Propylene glycol is a diluent found in many intravenous and oral drugs, including phenytoin, diazepam, and lorazepam. Propylene glycol is eliminated from the body by oxidation through alcohol dehydrogenase to form lactic acid. Under normal conditions, the body converts lactate to pyruvate and metabolizes pyruvate through the Krebs cycle. Lactic acidosis has occurred in patients, often those with renal dysfunction, who were receiving prolonged infusions of drugs that contain propylene glycol as a diluent. We describe a 50-year-old man who experienced severe lactic acidosis after receiving an accidental overdose of lorazepam, which contains propylene glycol. The patient was acutely intoxicated, with a serum ethanol concentration of 406 mg/dl. He had choked on a large piece of meat and subsequently experienced pulseless electrical activity with ventricular fibrillation cardiac arrest. He was brought to the emergency department; within 2 hours, he was admitted to the intensive care unit for initiation of the hypothermia protocol. The patient began to experience generalized tonic-clonic seizures 12 hours later, which resolved after several boluses of lorazepam. A lorazepam infusion was started; however, it was inadvertently administered at a rate of 2 mg/minute instead of the standard rate of 2 mg/hour. Ten hours later, the administration error was recognized and the infusion stopped. The patient's peak propylene glycol level was 659 mg/dl, pH 6.9, serum bicarbonate level 5 mEq/L, and lactate level 18.6 mmol/L. Fomepizole was started the next day and was continued until hospital day 3. Continuous renal replacement therapy was started and then replaced with continuous venovenous hemofiltration (CVVH) for the remainder of the hospital stay. The patient's acidosis resolved by day 3, when his propylene glycol level had decreased to 45 mg/dl. Fomepizole was discontinued, but the patient's prognosis was poor (anoxic brain injury); thus care was withdrawn and the patient died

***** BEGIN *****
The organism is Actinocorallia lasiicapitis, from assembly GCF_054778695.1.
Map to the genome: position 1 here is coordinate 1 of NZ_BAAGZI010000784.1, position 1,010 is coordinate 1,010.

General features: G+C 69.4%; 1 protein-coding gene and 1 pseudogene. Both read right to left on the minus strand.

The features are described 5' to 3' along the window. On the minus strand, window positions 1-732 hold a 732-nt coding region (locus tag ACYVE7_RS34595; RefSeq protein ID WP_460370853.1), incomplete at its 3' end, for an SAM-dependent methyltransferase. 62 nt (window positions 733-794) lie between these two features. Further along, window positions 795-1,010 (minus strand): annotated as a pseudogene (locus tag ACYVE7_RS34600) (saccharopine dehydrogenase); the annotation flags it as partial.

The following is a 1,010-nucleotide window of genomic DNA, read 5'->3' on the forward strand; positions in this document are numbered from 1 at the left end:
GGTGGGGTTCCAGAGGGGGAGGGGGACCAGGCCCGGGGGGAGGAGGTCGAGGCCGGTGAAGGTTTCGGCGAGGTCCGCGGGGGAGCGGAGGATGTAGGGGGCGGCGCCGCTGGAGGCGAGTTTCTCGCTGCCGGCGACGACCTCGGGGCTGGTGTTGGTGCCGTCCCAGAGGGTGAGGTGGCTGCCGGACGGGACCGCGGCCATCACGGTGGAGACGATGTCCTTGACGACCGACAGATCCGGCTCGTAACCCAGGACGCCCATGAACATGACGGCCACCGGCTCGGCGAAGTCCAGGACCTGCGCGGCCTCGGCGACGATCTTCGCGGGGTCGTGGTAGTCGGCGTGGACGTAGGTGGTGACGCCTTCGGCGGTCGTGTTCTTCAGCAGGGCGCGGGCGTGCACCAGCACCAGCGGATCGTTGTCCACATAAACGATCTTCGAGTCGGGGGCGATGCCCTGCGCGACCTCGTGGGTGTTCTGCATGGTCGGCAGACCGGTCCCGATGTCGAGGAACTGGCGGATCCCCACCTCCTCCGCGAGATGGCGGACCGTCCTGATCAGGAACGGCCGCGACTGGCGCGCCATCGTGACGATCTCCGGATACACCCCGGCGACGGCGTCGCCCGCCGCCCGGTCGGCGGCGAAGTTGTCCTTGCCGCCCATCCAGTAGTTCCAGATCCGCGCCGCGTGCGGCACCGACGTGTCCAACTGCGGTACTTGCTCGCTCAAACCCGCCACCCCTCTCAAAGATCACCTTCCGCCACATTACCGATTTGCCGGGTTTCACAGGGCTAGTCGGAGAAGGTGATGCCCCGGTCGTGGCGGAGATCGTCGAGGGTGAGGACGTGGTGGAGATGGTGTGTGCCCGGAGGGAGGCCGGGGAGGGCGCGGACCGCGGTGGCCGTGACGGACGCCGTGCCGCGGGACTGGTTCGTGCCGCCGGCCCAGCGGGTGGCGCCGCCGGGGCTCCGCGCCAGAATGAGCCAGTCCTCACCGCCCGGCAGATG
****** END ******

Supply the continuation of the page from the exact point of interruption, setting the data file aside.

20. Interaction of acetonitrile with thin films of solid water

    SciTech Connect

    Bahr, S.; Kempter, V.

    2009-06-07

    Thin films of water were prepared on Ag at 124 K. Their properties were studied with metastable impact electron spectroscopy, reflection absorption infrared spectroscopy, and temperature programmed desorption. The interaction of acetonitrile (ACN) with these films was studied with the abovementioned techniques. From the absence of any infrared activity in the initial adsorption stage, it is concluded that ACN adsorbs linearly and that the C{identical_to}N axis is aligned parallel to the water surface (as also found on neat Ag). Initially, the interaction with water surface species involves their dangling OD groups. During the completion of the first adlayer the ACN-ACN lateral interaction becomes of importance as well, and the ACN molecules become tilted with respect to the water surface. ACN shows propensity to stay at the surface after surface adsorption even during annealing up to the onset of desorption. The present results for the ACN-water interaction are compared with available classical molecular dynamics calculations providing the orientation profile for ACN on water as well as the ACN bonding properties.

  1. Lithium solvation in dimethyl sulfoxide-acetonitrile mixtures

    SciTech Connect

    Semino, Rocío; Zaldívar, Gervasio; Calvo, Ernesto J.; Laria, Daniel

    2014-12-07